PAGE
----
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tions involved in an existing controversy, courts of equity decline all interference, and leave parties to abide the summary decision of those clothed with the visitorial authority.”

It has also been decided that the State superintendent may make all needful rules and regulations for the hearing of appeals, “ including a rule requiring the evidence to be submitted in the form of affidavits, and the arguments of parties or their counsel in writing, without a personal hearing or oral examination of witnesses before him ;'; and further that he has the power to correct mistakes made in rendering judgment in a case before him possessed by all courts and judicial officers.?

It appears, therefore, that the appellate jurisdiction of the central educational authorities has become quite firmly established in law and practice in a large number of our States. And only a moment's reflection will reveal the vast importance of this power. Such a power and jurisdiction offers almost endless opportunity for central control of local authorities and for securing a more uniform administration of the school law. Indeed in some States these decisions of the State superintendent constitute quite an extensive body of supplementary school law, as an examination of even the decisions printed in the school reports will show. And it is not too much to predict that wherever firmly established this power will surely bring about a more and more thorough central control and regulation. This appellate jurisdiction of the State superintendent is one of the really strong tendencies toward centralization which the latter half of the century has developed

We have now passed in review some of the leading features of the school systems of the various States, and have

State ex rel. Moreland v. Whitford, 54 Wis., 150.
* Desmond v. the Independent District of Glenwood, 71 Ia., 23.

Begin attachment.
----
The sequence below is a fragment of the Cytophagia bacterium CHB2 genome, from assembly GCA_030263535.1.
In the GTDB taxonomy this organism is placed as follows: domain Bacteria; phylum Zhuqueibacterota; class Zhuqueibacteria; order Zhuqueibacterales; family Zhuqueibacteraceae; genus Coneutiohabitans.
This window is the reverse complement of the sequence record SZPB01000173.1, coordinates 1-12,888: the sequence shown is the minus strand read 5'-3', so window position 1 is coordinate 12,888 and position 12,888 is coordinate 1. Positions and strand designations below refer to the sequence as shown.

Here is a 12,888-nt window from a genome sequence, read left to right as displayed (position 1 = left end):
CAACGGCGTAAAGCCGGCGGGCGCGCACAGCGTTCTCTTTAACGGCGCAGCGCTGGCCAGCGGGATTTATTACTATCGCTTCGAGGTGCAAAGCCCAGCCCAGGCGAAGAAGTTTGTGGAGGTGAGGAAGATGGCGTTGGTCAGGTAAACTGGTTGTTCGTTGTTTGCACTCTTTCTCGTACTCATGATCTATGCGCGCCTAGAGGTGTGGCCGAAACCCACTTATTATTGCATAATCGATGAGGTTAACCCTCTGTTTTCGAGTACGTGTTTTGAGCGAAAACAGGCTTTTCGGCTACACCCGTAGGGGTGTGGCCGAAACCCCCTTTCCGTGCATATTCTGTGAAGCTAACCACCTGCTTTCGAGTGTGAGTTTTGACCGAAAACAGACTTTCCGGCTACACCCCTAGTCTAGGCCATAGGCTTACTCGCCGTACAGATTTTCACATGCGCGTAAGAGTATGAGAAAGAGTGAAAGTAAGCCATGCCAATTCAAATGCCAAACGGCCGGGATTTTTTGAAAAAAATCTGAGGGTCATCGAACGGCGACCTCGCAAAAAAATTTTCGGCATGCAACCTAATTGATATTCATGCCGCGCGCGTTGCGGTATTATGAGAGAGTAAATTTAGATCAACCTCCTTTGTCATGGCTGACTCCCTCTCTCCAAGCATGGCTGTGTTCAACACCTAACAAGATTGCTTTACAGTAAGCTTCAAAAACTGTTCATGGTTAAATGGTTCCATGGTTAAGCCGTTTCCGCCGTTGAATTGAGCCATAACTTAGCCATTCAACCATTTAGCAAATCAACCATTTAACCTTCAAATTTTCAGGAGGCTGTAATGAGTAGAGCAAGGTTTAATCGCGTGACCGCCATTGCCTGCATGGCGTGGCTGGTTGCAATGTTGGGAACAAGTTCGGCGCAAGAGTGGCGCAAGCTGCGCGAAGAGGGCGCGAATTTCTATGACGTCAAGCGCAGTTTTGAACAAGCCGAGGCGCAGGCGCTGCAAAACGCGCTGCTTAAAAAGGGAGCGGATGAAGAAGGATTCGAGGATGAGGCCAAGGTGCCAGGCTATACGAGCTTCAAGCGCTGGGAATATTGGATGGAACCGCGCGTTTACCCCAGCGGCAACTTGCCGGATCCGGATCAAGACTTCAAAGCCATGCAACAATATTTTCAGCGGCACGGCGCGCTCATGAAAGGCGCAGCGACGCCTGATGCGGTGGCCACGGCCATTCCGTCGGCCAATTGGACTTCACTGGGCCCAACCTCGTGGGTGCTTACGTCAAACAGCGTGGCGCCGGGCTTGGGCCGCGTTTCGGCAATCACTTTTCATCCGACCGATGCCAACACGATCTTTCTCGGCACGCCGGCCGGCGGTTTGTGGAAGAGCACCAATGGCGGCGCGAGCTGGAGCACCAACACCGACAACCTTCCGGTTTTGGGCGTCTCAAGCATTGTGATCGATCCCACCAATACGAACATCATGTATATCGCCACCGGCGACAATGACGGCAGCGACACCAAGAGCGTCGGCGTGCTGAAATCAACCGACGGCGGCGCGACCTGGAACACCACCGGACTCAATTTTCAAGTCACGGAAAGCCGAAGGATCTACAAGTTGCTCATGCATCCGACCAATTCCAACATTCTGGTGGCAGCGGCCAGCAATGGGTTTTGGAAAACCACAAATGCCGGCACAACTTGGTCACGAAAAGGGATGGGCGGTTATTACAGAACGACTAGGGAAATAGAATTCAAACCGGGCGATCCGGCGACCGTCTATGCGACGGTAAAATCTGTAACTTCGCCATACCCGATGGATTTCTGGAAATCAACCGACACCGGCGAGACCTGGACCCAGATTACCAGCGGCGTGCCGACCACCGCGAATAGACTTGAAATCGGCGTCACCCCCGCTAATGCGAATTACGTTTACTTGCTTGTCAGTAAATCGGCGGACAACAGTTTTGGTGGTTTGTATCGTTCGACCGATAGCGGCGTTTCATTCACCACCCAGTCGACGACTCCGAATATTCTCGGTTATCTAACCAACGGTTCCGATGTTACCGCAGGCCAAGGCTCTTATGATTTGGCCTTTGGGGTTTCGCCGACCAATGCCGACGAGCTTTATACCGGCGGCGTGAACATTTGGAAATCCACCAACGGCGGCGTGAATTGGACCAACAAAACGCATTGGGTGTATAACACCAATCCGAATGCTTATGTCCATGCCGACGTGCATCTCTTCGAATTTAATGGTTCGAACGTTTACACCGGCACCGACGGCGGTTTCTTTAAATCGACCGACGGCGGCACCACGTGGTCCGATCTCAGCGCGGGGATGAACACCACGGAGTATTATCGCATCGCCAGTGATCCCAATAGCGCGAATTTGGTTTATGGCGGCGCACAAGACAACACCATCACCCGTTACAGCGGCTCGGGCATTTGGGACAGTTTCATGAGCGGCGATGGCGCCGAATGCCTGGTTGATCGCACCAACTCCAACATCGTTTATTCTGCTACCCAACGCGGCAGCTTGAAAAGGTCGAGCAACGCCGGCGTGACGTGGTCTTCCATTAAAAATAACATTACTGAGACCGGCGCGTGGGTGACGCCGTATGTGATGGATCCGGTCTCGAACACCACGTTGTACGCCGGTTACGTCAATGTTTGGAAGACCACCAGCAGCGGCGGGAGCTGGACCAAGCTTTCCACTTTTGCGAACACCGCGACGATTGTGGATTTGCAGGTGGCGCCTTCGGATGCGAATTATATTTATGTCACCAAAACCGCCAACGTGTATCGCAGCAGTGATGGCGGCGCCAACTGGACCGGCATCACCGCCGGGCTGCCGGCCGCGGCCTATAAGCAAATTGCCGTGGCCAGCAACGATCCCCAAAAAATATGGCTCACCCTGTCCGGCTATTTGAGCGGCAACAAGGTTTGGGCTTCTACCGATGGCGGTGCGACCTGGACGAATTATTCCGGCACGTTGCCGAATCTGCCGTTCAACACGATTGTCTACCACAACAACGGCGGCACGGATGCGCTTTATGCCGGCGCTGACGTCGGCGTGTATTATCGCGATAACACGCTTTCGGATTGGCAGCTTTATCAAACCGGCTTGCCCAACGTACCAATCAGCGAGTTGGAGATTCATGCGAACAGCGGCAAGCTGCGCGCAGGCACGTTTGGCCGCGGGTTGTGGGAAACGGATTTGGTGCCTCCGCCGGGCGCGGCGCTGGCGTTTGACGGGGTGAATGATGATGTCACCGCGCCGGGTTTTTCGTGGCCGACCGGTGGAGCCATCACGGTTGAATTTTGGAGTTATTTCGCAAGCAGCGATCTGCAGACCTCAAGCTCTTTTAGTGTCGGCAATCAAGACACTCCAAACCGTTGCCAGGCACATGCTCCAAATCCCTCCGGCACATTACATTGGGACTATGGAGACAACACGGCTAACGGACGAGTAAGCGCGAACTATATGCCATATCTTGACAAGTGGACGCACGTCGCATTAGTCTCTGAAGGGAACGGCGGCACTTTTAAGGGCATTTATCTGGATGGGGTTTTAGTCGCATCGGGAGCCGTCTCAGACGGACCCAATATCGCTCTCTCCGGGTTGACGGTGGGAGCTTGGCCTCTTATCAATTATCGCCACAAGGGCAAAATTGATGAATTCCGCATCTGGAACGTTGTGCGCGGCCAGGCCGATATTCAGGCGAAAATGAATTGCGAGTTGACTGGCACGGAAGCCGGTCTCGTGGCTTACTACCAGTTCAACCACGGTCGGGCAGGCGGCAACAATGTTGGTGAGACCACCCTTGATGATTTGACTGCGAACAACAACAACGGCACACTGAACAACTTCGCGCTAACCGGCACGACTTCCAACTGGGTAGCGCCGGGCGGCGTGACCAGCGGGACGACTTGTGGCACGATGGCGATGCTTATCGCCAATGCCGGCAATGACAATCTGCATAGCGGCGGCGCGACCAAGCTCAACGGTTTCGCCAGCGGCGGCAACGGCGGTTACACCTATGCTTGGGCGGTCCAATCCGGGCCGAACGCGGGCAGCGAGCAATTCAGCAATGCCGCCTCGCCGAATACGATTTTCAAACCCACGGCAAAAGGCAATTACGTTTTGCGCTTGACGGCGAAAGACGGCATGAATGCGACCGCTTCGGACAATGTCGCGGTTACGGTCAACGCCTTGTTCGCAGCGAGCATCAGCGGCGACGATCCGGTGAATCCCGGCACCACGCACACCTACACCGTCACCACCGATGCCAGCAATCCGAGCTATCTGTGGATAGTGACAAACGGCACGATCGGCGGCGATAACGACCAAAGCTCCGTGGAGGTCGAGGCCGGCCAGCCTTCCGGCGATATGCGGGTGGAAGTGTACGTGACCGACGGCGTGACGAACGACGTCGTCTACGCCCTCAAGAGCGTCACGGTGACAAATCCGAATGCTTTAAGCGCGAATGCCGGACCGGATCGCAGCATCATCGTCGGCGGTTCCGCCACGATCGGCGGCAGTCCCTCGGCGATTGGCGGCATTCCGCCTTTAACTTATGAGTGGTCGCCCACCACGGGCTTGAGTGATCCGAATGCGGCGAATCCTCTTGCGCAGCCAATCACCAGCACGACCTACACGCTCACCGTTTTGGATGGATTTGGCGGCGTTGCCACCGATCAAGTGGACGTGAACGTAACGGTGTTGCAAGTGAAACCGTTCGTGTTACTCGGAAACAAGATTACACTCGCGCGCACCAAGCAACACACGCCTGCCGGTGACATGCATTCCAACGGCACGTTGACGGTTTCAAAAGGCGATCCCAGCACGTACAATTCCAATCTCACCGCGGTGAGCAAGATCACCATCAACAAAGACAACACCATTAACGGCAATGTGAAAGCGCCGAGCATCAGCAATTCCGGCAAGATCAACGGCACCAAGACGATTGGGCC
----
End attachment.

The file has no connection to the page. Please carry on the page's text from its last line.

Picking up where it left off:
discovered quite a strong under-current toward centralization in educational administration. In spite of our extreme devotion as a people to the principle of local self-government, we have not hesitated to reject the principle to a great extent in order to secure greater efficiency in the administration of our public school systems. And it is well to note before leaving our subject that this tendency discovered in educational administration is in accord with a similar tendency in other departments. Already our whole national system of administration has become quite thoroughly centralized, and, although we have by no means gone so far in our commonwealth administration, yet even here education is not the only department in which this centralizing tendency can be discovered. The same tendency is every year becoming more and more evident in public health and poor-law administration, in the assessment of taxes and the auditing of local accounts. In conclusion the writer wishes to express his opinion that this tendency is a wholesome and safe one, and our people need not be frightened by the bugbear of paternal government which the opponents of this tendency continually invoke. It is an incontestable fact that in the field of educational administration, as well as in the other fields just mentioned, this centralization has led to increased administrative efficiency; and it is not too much to predict that as our civilization becomes more complex this tendency, which is already quite marked, will become more and more pronounced and felt in other States and other fields of administration.

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